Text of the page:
Flush It Friday: The G/B/U of Covid-19



Near the end of 2019 one of my co-workers would look up, and read aloud, the number of COVID-19 cases in the world, along with where it was spreading. Back then I wasn’t afraid at all; I figured it would never get to the United States. Oh, how foolish I was! Then back in February of this year, once it was labeled a pandemic, I became terrified. In the first two weeks I was continually in trouble at work for not having perfect numbers (I work at a children’s hospital FYI)—which wasn’t my fault, but that didn’t matter. Shit rolls downhill no matter where you work. Because I had multiple bosses breathing down my neck, I was chain smoking cigarettes before and after work. I was so afraid of leaving the house that I group texted all the neighbors asking if anyone would like to trade some household goods for other goods. The thought of visiting a grocery or convenience store was completely alien to me at the time. Alas, after months of news stories, research, global scientific data, and knowledge of general precautions I was ready to slowly re-enter the world.

Jimmy Note: This isn’t going to contain any controversial or hot takes on COVID-19, nor will it contain solutions or home remedies to the serious disease. We’ve all read/heard much of the known information about it; plus I don’t want Big Tech to flag this article with “fact check” warnings 😉 This is about one man’s experiences during the pandemic…

Good (given the gravitas of the situation, it sure feels odd starting with the ‘Good’, but I’m going to honor the tradition): since most of us are obeying the stay-at-home orders, a few good things have come to life. Sure there’s a giant reduction in pollution across the globe, mass shootings have settled down, [some] people have become more vigilant with hygiene, etc. there’s one good thing I can personally claim has happened due to the pandemic; and that is a general increase in sense of camaraderie among friends and acquaintances, both IRL and online. The Toilet ov Hell Discord server has become more active. Our respective Facebook IM groups are being utilized more. We started calling our relatives and friends for voice or video chats more often. Once we are collectively faced with the real dangers of a global pandemic (a redundant term, I know) we have, through various methods, become closer to friends and family! One might even claim that our friends have become our family. Another benefit is that those of us who are engaged in various hobbies have been presented with the opportunity to become more involved with said hobbies. I’ve played more video games, listened to more records, and sharpened my culinary skills during these uncertain times.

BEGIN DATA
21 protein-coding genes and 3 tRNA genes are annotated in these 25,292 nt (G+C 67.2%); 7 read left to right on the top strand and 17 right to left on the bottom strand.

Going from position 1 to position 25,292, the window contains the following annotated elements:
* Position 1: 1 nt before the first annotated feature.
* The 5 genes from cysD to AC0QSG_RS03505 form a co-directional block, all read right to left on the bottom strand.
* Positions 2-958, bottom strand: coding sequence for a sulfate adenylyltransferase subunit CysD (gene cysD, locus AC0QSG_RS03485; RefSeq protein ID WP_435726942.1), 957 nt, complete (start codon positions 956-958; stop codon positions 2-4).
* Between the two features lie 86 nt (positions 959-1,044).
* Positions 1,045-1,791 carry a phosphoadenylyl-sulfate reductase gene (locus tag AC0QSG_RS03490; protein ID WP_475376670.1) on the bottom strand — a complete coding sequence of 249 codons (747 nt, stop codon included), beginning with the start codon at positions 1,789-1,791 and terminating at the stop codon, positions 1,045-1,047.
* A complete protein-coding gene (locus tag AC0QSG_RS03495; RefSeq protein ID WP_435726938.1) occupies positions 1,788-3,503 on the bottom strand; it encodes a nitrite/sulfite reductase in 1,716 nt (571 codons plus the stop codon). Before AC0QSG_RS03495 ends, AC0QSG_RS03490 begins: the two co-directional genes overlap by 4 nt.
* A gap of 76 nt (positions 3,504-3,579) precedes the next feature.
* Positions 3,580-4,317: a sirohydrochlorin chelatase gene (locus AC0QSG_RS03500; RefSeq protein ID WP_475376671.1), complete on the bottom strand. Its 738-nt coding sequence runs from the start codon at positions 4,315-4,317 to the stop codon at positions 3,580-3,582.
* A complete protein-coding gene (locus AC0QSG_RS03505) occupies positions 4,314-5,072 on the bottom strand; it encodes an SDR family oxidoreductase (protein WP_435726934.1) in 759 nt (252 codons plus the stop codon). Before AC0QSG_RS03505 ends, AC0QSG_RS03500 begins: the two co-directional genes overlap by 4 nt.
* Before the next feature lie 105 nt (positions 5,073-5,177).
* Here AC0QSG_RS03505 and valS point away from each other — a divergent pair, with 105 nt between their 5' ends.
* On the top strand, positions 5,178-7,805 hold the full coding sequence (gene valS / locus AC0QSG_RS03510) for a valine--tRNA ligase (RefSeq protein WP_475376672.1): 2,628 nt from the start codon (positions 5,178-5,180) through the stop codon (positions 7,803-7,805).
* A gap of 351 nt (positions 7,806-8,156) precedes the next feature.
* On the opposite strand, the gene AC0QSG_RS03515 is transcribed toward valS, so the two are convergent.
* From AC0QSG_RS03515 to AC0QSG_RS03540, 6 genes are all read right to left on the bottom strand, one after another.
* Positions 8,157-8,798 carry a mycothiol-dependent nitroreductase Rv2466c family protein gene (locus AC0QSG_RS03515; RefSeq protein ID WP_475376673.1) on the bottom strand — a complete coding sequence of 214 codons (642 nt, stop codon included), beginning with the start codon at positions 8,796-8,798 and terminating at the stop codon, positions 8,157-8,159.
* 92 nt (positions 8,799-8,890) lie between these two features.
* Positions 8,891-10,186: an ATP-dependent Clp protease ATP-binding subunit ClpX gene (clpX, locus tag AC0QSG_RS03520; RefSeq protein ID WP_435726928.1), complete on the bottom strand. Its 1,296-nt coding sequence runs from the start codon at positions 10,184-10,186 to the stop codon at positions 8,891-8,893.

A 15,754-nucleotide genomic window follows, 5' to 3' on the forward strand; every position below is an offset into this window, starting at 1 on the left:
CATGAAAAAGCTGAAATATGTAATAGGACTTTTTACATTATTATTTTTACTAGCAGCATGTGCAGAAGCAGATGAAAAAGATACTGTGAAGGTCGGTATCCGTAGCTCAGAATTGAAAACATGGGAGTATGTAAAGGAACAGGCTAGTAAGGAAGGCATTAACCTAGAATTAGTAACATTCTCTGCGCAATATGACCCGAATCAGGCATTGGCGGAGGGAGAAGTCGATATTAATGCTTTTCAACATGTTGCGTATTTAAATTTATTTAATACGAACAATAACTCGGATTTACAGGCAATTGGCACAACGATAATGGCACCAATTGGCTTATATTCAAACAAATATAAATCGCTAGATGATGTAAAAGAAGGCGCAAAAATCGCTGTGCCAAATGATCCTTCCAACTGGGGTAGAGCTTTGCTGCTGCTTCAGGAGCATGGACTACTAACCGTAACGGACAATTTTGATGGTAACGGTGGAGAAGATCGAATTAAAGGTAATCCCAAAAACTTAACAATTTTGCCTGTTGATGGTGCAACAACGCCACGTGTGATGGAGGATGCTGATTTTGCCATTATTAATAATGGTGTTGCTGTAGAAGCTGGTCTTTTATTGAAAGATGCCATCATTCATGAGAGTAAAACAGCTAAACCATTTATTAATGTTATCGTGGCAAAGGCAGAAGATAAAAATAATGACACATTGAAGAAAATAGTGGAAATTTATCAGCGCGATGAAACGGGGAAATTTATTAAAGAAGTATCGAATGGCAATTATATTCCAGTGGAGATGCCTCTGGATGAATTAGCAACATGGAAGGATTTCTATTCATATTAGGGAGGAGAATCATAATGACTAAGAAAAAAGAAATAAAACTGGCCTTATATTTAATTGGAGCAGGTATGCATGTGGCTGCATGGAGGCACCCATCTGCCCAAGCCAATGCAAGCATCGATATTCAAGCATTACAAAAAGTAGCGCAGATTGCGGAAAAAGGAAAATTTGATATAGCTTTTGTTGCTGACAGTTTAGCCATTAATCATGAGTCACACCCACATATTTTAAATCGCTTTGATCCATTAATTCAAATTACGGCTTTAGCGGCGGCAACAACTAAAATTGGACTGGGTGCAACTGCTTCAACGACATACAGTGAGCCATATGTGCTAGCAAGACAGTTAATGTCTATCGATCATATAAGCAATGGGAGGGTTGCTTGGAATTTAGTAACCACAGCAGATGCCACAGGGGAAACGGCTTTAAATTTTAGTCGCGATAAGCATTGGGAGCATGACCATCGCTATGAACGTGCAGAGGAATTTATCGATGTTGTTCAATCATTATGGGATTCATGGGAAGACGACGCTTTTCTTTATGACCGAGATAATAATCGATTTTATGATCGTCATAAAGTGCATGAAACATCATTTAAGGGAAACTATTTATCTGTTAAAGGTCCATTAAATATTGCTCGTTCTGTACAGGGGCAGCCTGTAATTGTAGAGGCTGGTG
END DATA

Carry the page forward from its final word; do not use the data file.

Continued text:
Bad: this one pretty much goes without saying. Some of us have lost loved ones. Some of us have become unemployed. Some of us are proprietors of businesses which have collapsed. There are no words to comfort those who have lost something or everything. During this Flush It Friday, we collectively must pour one out for our homies who have suffered more than ever before. So to them, I giver a somber *cheers*.